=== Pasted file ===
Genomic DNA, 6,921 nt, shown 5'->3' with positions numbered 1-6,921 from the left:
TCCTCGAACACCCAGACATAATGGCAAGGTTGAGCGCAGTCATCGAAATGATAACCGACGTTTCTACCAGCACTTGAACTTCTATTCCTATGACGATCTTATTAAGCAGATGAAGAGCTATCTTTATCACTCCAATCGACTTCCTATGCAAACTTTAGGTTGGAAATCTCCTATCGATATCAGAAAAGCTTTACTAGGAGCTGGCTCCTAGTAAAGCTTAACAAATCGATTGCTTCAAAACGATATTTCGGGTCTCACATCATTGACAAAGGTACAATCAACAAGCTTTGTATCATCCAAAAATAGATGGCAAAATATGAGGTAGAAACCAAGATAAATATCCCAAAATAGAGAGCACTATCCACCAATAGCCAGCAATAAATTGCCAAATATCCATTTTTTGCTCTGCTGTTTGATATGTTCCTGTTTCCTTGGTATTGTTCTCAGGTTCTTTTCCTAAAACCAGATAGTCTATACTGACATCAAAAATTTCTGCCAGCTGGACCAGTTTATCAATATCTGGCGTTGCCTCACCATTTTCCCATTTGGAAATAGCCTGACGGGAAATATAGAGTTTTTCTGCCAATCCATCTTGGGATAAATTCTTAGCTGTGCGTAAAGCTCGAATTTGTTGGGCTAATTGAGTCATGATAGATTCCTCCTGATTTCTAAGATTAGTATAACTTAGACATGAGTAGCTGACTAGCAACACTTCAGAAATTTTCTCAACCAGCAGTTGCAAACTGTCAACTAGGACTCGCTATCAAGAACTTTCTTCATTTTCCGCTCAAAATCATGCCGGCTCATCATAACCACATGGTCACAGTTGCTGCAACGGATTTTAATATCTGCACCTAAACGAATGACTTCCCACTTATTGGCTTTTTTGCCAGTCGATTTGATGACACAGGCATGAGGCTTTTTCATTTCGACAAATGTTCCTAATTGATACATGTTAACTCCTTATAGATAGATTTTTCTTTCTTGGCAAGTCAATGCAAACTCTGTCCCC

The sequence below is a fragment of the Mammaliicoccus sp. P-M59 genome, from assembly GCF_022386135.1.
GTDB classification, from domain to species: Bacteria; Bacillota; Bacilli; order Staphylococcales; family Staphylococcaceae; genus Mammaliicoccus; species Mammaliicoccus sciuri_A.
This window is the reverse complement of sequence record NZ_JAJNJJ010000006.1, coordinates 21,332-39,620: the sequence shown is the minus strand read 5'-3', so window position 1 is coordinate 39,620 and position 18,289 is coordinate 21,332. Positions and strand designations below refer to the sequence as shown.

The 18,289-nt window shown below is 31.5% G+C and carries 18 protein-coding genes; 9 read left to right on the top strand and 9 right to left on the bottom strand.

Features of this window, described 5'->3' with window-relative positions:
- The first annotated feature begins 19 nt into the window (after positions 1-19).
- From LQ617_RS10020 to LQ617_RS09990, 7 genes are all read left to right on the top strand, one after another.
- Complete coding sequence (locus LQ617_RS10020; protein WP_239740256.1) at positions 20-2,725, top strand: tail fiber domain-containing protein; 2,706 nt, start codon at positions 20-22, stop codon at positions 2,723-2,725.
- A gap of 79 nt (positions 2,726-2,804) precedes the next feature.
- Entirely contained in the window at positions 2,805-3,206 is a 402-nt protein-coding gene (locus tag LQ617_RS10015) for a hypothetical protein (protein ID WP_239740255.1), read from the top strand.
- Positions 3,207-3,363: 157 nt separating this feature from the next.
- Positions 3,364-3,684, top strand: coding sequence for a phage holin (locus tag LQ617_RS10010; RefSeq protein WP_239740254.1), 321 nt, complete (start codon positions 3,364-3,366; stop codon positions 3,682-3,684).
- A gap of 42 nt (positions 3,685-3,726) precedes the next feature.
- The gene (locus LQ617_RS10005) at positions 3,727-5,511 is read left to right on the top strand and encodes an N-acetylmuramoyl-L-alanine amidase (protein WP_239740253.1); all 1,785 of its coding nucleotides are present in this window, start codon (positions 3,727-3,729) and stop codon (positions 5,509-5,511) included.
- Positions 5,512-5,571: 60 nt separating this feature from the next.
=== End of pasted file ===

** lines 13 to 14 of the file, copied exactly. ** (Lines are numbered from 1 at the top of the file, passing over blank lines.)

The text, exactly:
- Positions 3,207-3,363: 157 nt separating this feature from the next.
- Positions 3,364-3,684, top strand: coding sequence for a phage holin (locus tag LQ617_RS10010; RefSeq protein WP_239740254.1), 321 nt, complete (start codon positions 3,364-3,366; stop codon positions 3,682-3,684).